A political vision
The voters, when they go to the poll, are being asked to determine the character of human life in Australia in the coming 3 years, and setting off changes for the mid and long term. This is life in a multitude of different arenas with detailed interaction and increasing complexity. While some simplistic formulae do play a part (such as how did my father vote?), in order to make a proper decision on how to vote the voter needs in a real sense to be able to “see into the future” and have some confidence that if they vote that way this will be the outcome. This is where the honesty, integrity, openness, transparency, and ability to communicate a “vision” of a new Australia plays an important role.
Anyway, enough said. My message to Shorten would have to be, if you are going to have any chance of winning in 2016 you are going to have to dump ‘brand’ in the dustbin of PLP history (which is where it always deserved to be), and start to put together a vision of the future, so that voters can be coopted to take a big step with you. To get that vision right you will need to openly, honestly, transparently understand the failures of Labor over the last 10 years or so, and re-write Labor policy accordingly.
In his first 100 days, none of this seems to be on the agenda. So it’s hard to say anything else than Abbott is here to stay.
Shorten's recent use of 'brand'
A little review of ‘brand’ since Shorten became LOTO: When Shorten was elected October 13, 2013 he said it was a “brand new day”:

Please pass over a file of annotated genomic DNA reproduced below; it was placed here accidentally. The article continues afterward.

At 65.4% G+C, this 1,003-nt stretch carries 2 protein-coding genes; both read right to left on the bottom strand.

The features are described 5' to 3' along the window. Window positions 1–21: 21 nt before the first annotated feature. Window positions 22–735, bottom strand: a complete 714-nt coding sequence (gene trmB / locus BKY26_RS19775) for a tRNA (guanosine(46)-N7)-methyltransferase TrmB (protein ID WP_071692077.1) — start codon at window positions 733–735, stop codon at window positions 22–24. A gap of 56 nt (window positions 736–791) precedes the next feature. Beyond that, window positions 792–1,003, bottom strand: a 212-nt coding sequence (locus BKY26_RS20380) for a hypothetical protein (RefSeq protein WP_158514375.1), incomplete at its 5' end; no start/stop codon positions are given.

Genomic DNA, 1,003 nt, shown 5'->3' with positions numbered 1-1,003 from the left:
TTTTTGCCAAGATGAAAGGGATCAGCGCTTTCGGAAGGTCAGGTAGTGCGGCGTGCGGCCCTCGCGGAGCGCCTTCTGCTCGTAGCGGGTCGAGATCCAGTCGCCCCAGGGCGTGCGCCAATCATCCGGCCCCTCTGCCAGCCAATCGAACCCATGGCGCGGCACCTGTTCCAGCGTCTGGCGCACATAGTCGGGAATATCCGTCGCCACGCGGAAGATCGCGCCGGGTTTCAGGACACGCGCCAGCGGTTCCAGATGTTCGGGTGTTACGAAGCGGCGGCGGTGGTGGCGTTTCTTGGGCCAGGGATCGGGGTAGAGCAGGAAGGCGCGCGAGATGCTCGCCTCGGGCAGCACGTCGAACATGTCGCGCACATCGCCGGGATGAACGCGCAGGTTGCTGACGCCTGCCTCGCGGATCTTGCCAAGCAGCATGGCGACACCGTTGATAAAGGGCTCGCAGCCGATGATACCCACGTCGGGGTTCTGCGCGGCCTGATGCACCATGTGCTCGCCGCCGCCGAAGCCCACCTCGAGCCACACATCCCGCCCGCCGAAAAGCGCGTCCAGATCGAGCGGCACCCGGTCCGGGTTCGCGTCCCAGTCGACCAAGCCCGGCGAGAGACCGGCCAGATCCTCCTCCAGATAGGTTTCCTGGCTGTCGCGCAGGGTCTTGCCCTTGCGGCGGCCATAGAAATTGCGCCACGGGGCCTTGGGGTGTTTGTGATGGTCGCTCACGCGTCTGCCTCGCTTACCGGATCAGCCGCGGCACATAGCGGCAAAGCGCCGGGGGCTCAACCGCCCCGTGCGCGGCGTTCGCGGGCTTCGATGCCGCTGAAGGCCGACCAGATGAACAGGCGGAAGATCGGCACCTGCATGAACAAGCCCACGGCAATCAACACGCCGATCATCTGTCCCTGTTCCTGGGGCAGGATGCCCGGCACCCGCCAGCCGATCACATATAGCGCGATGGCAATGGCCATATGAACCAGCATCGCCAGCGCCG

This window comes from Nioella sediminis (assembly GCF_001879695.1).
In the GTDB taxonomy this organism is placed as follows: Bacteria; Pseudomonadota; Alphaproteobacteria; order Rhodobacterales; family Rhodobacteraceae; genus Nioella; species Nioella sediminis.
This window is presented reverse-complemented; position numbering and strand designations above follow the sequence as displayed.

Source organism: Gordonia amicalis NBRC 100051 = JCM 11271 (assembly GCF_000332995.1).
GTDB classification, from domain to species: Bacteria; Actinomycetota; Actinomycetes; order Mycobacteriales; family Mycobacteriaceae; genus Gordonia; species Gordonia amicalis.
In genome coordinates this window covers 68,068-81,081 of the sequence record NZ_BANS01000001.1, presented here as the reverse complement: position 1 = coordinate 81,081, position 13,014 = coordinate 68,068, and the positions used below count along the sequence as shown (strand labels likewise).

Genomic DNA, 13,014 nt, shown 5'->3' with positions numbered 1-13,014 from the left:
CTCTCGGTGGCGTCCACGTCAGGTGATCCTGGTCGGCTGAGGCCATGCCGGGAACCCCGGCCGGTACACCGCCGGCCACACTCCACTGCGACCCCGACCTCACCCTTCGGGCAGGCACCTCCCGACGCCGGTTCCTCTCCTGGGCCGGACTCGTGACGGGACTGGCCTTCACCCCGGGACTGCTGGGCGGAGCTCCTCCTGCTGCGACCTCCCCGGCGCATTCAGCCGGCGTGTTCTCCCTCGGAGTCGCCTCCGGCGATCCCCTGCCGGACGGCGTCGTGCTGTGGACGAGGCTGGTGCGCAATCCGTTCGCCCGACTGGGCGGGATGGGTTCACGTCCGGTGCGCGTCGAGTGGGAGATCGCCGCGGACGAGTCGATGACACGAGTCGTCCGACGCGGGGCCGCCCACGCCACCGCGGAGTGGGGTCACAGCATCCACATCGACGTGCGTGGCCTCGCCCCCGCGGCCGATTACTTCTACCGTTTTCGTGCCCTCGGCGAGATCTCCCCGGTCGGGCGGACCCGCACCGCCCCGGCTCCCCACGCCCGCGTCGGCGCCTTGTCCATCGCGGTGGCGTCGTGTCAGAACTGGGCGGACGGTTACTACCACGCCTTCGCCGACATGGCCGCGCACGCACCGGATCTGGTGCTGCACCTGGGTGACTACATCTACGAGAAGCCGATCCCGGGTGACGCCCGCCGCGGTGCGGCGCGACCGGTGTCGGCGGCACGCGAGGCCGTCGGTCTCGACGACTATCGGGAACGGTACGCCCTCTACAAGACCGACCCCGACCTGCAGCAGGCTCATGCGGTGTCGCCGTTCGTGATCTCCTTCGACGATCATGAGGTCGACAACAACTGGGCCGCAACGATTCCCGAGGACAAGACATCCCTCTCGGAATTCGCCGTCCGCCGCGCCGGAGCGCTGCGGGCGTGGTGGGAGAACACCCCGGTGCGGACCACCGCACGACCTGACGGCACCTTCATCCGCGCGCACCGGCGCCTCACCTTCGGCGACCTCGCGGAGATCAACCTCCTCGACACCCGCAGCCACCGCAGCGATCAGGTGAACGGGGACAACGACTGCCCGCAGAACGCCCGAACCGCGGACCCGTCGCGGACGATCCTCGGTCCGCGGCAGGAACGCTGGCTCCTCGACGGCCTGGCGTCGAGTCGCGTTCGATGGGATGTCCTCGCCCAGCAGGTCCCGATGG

and key party players such as Kelty and Katy Gallagher told him he was the right man for the job because of the need to “rebuild the Labor brand”:
There were also assumptions that this would be his key role in academia:
But we haven’t heard Shorten going on and on about ‘brand’ as you might have expected. So that might be a good thing. But of course we haven’t heard of lot from him, so we will have to wait and see. (PS, I am not optimistic, which is why I have gone into it above in some detail.)
Howard introduced the Intervention, in 2007, an open attack on human rights (a failure to respect those as detailed in the UN Charter), in a cynical manoeuvre, similar to the 'Children Overboard' fiasco, an attempt to use racist history to shift the blame for failures of his government.
When the Rudd got into power in 2007, he continued the Interventionist policy, as if Howard had had proper intentions and had gotten the policy framework right.
On June 29, 2012 Gillard pushed through an extension of the Intervention for the Northern Territory for 10 years with a ‘Stronger Futures’ enhancement.
“…Australians for Native Title and Reconciliation National director Jacqueline Phillips said the passage of the bills defied the aspirations of Aboriginal people in the Northern Territory …